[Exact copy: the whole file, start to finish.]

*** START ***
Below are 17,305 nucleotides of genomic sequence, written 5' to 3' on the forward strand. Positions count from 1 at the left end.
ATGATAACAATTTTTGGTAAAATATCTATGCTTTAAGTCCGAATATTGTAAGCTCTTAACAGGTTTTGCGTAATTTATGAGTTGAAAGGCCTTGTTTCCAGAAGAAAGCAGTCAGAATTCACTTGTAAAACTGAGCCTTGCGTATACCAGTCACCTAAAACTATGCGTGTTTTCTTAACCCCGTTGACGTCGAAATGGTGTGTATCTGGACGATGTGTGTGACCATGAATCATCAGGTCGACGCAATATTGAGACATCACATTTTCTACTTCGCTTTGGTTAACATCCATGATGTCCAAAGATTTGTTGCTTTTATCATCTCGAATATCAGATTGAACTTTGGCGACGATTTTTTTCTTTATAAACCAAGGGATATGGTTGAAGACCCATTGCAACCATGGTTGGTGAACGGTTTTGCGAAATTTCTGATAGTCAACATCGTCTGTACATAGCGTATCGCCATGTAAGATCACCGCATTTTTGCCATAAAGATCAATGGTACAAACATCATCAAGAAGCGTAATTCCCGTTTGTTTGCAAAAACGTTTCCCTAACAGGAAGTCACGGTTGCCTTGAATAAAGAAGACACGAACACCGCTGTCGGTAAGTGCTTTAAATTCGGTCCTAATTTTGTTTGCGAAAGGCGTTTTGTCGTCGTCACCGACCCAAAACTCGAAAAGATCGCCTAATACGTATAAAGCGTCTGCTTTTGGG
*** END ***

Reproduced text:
Below are 17,305 nucleotides of genomic sequence, written 5' to 3' on the forward strand. Positions count from 1 at the left end.
ATGATAACAATTTTTGGTAAAATATCTATGCTTTAAGTCCGAATATTGTAAGCTCTTAACAGGTTTTGCGTAATTTATGAGTTGAAAGGCCTTGTTTCCAGAAGAAAGCAGTCAGAATTCACTTGTAAAACTGAGCCTTGCGTATACCAGTCACCTAAAACTATGCGTGTTTTCTTAACCCCGTTGACGTCGAAATGGTGTGTATCTGGACGATGTGTGTGACCATGAATCATCAGGTCGACGCAATATTGAGACATCACATTTTCTACTTCGCTTTGGTTAACATCCATGATGTCCAAAGATTTGTTGCTTTTATCATCTCGAATATCAGATTGAACTTTGGCGACGATTTTTTTCTTTATAAACCAAGGGATATGGTTGAAGACCCATTGCAACCATGGTTGGTGAACGGTTTTGCGAAATTTCTGATAGTCAACATCGTCTGTACATAGCGTATCGCCATGTAAGATCACCGCATTTTTGCCATAAAGATCAATGGTACAAACATCATCAAGAAGCGTAATTCCCGTTTGTTTGCAAAAACGTTTCCCTAACAGGAAGTCACGGTTGCCTTGAATAAAGAAGACACGAACACCGCTGTCGGTAAGTGCTTTAAATTCGGTCCTAATTTTGTTTGCGAAAGGCGTTTTGTCGTCGTCACCGACCCAAAACTCGAAAAGATCGCCTAATACGTATAAAGCGTCTGCTTTTGGG